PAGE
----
The Kuhn Law Firm

Piercing the Corporate Veil in Minnesota Requires a Two Part Test

A Minneapolis, Minnesota business lawyer knows Minnesota courts apply a two-prong test to determine whether a shareholder may be liable for corporate obligations. The first prong focuses on the shareholder’s relationship to the corporation, taking into account the following factors: (1) insufficient capitalization of the corporation; (2) failure to observe corporate formalities; (3) failure to pay dividends; (4) insolvency of the debtor corporation at time of transaction; (5) siphoning of funds by the dominant shareholder; (6) non-functioning of other officers and directors; and, (7) lack of corporate records; (8) existence of the corporation as a facade for individual dealings. Victoria Elevator Co. v. Meriden Grain Co., 283 N.W.2d 509, 512 (Minn. 1979). The second prong requires proof that veil piercing is necessary to avoid injustice or fundamental unfairness. Id. When applying this doctrine, “courts are concerned with the reality and not form, with how the corporation operated and the individual defendant’s relationship to that operation.”



Matson Logistics Services, LLC, f/k/a Matson America Transportation Services, LLC, Plaintiff,
Jeffrey D. Smiens; Patrick E. Lynch; Global Logistics, LLC; Granite Logistics Services, LLC; and Trinity Logistics, Inc., Defendants.
Civil No. 12-400 ADM/JSM.
United States District Court, D. Minnesota.
February 27, 2014.


ANN D. MONTGOMERY, District Judge.

On November 6, 2013, the undersigned United States District Judge heard oral argument on Plaintiff Matson Logistics Services, LLC’s (“Matson”) Motion for Summary Judgment [Docket No. 160] (“Plaintiff’s Motion”) on Counts I, II, and V of its Amended Complaint. The Court also heard oral argument on Defendant Trinity Logistics, Inc.’s (“Trinity”) Motion for Summary Judgment [Docket No. 165] (“Trinity’s Motion”), Defendant Global Logistics, LLC’s (“Global”) Motion for Summary Judgment [Docket No. 142], and Defendants Jeffrey D. Smiens (“Smiens”), Patrick E. Lynch (“Lynch”), and Granite Logistics Services, LLC’s (“Granite”) Motion for Summary Judgment [Docket No. 150]. For the reasons discussed below, the parties’ motions for summary judgment are denied.

Much of the domestic freight trucking industry is composed of for-hire trucks and private shipper-owned fleets. Transportation brokers, also known as logistics brokers or trucking freight brokers, match for-hire transportation or trucking companies with customers. Transportation brokers help facilitate logistics, and when needed, serve as a liaison or mediator between the shipper customer and the transportation company. One of the key services a transportation broker provides is credit limit analysis of shipping customers, evaluating a customer’s ability to pay for the shipment of its goods.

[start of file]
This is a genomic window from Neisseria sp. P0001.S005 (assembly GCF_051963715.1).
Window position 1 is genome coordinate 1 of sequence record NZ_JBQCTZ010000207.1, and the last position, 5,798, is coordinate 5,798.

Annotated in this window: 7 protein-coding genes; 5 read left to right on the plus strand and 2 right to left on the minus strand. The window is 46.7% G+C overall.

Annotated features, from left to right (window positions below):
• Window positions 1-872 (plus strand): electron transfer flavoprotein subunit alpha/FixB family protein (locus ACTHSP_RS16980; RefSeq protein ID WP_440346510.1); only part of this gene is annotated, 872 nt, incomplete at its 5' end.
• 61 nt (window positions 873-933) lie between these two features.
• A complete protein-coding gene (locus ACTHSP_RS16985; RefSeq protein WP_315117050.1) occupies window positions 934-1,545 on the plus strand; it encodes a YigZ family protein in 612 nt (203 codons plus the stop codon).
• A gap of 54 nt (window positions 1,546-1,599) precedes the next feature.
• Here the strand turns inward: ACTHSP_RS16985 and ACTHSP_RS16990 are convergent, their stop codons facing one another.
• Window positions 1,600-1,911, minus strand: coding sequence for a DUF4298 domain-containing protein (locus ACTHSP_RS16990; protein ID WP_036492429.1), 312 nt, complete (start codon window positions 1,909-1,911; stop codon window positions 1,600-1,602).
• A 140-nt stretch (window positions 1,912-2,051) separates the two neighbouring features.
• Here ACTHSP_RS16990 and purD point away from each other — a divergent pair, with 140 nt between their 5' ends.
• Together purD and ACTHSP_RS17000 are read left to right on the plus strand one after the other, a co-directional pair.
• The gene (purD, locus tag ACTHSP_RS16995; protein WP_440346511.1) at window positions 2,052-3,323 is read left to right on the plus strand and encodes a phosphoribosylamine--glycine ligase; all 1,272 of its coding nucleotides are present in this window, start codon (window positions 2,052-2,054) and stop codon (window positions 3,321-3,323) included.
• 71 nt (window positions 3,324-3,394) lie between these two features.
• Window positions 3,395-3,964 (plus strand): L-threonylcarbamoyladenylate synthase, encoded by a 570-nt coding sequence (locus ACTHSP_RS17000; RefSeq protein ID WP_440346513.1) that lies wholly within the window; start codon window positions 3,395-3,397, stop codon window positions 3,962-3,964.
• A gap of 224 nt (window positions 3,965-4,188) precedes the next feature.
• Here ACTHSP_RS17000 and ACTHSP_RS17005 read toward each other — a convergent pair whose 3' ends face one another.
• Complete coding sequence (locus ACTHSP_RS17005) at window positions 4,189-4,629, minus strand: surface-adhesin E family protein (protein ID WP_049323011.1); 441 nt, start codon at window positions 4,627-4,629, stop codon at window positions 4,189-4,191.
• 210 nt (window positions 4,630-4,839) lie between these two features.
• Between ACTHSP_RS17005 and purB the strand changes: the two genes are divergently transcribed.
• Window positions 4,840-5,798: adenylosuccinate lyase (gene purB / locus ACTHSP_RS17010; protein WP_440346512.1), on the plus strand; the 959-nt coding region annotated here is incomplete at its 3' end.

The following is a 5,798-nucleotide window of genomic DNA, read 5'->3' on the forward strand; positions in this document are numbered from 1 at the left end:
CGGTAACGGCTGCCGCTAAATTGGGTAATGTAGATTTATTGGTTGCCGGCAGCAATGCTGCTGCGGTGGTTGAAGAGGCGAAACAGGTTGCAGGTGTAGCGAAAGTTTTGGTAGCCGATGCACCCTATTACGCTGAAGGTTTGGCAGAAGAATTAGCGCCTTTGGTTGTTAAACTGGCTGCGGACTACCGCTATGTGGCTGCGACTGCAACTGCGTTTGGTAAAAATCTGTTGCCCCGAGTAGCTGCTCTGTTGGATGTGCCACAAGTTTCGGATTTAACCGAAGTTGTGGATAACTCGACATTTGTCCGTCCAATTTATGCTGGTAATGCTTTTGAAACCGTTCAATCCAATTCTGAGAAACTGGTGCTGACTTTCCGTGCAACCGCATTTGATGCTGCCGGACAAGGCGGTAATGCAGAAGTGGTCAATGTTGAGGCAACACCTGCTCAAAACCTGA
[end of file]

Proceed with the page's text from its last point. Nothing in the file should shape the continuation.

Matson and Trinity are transportation broker companies. Am. Compl. [Docket No. 80], at ¶¶ 1, 6, 9. Matson and Trinity market their services to shippers through their direct sales force and through independent brokerage agents located throughout the country. Independent brokerage agents and independent brokerage firms usually sign “agent agreements” with Matson and Trinity to govern the terms of their business relationship.

A. Smiens’ and Global’s Agent Agreements with Matson
In January 2011, Smiens became an independent agent of Matson. In April 2011, before incorporating Global, Smiens signed a second agent agreement with Matson in his personal capacity. Smiens Decl. Supp. Global’s Mot. Summ. J. [Docket No. 149] (“Smiens Decl.”), at ¶¶ 2-3; Braden K. Core Decl. [Docket No. 163] Ex. A-8, at MAT000218-224. The second agreement provided that Smiens would receive a 65-70% commission on brokered shipments Smiens made. Core Decl. Ex. A-8 at MAT000218. Smiens incorporated Global in April 2011, and then on June 1, 2011, Matson signed a third agent agreement recognizing Global’s incorporation and Smiens as Global’s owner. Id. at MAT000225-232 (the “Agent Agreement”). The Agent Agreement raises commissions to 70-75% on brokered shipments. The Agent Agreement further provides the Agent must abide by Matson’s credit limit calculations for prospective shippers, making the Agent “liable for all uncollected billing that is over the limits set by Matson.” Id. at MAT000226.